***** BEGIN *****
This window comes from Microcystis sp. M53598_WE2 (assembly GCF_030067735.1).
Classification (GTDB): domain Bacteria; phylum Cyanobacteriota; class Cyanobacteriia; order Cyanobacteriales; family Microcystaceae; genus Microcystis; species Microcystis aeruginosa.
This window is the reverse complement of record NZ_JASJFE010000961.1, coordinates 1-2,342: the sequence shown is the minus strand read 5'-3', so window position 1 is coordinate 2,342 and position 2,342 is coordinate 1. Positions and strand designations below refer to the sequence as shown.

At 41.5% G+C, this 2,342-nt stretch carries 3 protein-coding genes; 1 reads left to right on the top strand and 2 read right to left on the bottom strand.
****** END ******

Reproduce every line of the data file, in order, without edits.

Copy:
This window comes from Microcystis sp. M53598_WE2 (assembly GCF_030067735.1).
Classification (GTDB): domain Bacteria; phylum Cyanobacteriota; class Cyanobacteriia; order Cyanobacteriales; family Microcystaceae; genus Microcystis; species Microcystis aeruginosa.
This window is the reverse complement of record NZ_JASJFE010000961.1, coordinates 1-2,342: the sequence shown is the minus strand read 5'-3', so window position 1 is coordinate 2,342 and position 2,342 is coordinate 1. Positions and strand designations below refer to the sequence as shown.

At 41.5% G+C, this 2,342-nt stretch carries 3 protein-coding genes; 1 reads left to right on the top strand and 2 read right to left on the bottom strand.